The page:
Game Changing Play and “Bad Call” from the Last Bama vs. LSU Match-Up Still In the Minds and Conversation of Many.
This is a copy of an article from the Decatur Daily that I read this morning and wanted to share it with all of you. Let me say that I personally believe the play referred to in this article was indeed a BAD CALL. When two players come down with the ball the “tie” so to speak goes to the Offense. That wasn’t the case with this play.
TUSCALOOSA — Fluttering in the air for what seemed like a minute, one pass on one trick play defined the biggest game in SEC regular-season history.
Alabama was tied with LSU with more than 11 minutes left when Tide receiver Marquis Maze cocked back for the infamous and debatable throw of the season. A jump ball turned into an interception, and that ended what could’ve turned into the only touchdown drive of the game. The Tigers escaped with a 9-6 overtime win and their perfect record intact.
No, the momentum never returned for the Tide that Nov. 5 night. LSU safety Eric Reid made the play of the game when he wrestled the ball from Alabama tight end Michael Williams near the goal line. A few fortunate bounces and upsets in the following weeks brought Alabama back from the depths and set up the Jan. 9 rematch with LSU in the BCS National Championship Game.But the biggest play from Round 1 remains a conversation piece.
Maze, who threw from the Wildcat formation after faking the handoff, still questions the outcome of the play even though he said he has moved past it. He thought it was a “bad call. “”I think, Mike Williams, if both people have possession of the ball, the possession goes to the receiver,” Maze said Wednesday.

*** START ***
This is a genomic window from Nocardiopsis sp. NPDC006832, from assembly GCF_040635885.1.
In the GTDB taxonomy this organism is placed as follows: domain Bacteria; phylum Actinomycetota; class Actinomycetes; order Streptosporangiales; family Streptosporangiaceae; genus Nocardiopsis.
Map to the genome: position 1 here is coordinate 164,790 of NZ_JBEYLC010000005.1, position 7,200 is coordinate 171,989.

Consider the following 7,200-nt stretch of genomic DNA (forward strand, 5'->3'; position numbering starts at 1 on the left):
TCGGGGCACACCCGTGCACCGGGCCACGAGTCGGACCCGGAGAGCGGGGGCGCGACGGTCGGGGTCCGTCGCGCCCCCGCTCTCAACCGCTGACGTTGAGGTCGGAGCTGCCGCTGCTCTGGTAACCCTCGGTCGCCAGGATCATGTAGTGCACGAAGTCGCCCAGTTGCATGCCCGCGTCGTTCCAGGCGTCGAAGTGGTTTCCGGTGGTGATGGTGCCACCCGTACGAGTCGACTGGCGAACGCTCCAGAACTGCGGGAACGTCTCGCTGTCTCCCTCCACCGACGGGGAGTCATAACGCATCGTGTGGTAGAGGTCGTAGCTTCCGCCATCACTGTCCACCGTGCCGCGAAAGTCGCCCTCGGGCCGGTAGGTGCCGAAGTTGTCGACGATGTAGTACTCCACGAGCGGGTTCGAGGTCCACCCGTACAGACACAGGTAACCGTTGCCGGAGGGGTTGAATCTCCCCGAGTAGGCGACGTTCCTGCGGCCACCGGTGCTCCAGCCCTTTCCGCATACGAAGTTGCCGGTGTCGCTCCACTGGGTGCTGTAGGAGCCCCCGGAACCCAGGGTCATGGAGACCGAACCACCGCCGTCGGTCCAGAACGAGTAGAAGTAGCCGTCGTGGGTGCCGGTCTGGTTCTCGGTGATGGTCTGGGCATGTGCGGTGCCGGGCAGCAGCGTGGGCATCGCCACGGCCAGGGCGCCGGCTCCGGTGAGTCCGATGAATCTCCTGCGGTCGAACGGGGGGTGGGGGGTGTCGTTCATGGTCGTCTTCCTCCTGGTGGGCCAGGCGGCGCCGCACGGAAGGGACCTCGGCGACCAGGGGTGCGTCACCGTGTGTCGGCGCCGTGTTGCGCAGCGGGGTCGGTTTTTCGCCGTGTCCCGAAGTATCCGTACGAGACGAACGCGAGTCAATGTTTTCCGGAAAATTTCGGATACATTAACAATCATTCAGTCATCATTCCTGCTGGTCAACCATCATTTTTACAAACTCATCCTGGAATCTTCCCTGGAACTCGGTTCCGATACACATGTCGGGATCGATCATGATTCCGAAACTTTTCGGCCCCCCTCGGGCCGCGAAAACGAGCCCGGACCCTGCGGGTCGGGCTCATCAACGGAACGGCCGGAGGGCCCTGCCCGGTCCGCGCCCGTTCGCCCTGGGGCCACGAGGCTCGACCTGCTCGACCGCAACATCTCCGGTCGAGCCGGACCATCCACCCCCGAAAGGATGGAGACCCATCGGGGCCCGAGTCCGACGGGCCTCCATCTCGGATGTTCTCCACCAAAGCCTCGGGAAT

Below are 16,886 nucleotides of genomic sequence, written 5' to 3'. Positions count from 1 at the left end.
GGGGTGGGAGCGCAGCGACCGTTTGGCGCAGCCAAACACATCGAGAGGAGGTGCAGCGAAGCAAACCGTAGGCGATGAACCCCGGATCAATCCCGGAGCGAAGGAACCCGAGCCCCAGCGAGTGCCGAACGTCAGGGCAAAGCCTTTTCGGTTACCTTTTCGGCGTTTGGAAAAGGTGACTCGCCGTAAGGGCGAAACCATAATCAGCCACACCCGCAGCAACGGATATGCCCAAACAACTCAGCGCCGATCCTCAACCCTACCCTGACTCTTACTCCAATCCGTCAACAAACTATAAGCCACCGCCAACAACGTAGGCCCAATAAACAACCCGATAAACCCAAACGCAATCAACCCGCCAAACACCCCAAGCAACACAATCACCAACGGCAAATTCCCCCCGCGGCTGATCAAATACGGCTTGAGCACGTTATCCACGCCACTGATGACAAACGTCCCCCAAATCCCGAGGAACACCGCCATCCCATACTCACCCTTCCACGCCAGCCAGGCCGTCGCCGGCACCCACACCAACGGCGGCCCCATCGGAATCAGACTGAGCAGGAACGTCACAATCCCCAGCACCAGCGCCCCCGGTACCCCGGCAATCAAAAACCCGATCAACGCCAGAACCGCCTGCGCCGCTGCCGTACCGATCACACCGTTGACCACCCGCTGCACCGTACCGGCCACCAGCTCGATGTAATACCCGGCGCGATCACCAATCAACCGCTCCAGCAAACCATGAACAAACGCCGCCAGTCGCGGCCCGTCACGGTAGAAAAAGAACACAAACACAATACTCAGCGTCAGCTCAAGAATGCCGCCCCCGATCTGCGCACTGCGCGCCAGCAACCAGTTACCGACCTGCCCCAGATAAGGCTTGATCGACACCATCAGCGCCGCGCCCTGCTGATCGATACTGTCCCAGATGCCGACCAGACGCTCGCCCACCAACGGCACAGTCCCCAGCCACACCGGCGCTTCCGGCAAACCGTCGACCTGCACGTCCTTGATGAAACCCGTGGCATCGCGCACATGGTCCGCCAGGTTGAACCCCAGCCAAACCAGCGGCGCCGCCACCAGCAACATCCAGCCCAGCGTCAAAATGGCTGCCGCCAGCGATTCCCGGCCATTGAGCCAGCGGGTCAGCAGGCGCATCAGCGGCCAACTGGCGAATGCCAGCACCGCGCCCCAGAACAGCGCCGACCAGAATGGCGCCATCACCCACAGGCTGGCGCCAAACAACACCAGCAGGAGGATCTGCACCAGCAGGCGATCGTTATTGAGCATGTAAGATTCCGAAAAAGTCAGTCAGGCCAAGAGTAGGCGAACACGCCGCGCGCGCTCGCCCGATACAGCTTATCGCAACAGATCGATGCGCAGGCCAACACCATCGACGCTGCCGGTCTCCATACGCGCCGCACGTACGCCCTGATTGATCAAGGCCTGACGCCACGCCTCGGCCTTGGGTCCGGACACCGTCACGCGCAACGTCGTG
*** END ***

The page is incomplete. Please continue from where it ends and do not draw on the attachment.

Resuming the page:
Officials on the field and the video replay booth disagreed with Maze’s assessment. The possession went to LSU, and the wind left Alabama’s sails. An overtime field goal won it as neither team found the end zone all night. Reexamination of that single five-second football play reveals how many factors combined perfectly to create a season-changing moment.
First, consider the timing of it all. Alabama was coming off a game-altering play, but the flow was interrupted by an injury.
Trent Richardson’s 28-yard run through the right side of the Tigers’ defense had the Tide offense in gear, but LSU lineman Josh Downs was shaken up, requiring a stop in play. That timeout with Alabama on the LSU 28-yard line created extra time for the Tide to think about its next move.
After the break, Maze came out as the Wildcat quarterback, while traditional passer AJ McCarron lined up at receiver on the left side.Reid was 7 yards off the line, guarding slot receiver Brandon Gibson, who lined up inside McCarron. Williams was in a three-point stance on the right side of the line.Faking the end around to receiver DeAndrew White, Maze spotted Williams breaking open as he streaked straight up the field.
Gibson angled toward Williams’ path with his assigned route, which changed the whole dynamic of the play.”Basically, I was just supposed to affect the safety, bring my corner that was covering me to the other side of the field,” Gibson said Wednesday. “I had an over route. I can just remember the ball going there. I remember Michael going up and getting it. I couldn’t see what happened once they hit the ground.” Gibson said he ran the route just how it was designed. Reid’s instincts and hands were just too strong.”I was on my man, but then I saw the tight end running free,” Reid told reporters after the game. “It was a deep route, so I knew they was going to take that shot, so I just went to cover him and the ball got in my hands.”
The trajectory of the throw was another major contributing factor. Unblocked Tiger Barkevious Mingo ran straight for Maze as he loaded up for the throw. This sped up the process. In addition, Maze said he threw off the ankle he had hurt earlier in the game.
“I think I could have threw it out, or drilled it more,” Maze said. “But I had pressure with a bum ankle, and I couldn’t move. So I just threw it up the best way I could instead of taking a sack.”
It’s a wash at this point, Maze said.
The next game with LSU is far more important than the last one at this point.”Things happen,” the senior said. “You just have to focus on this game now. We have another opportunity, and another chance to show the world that we’re the best team in the country.”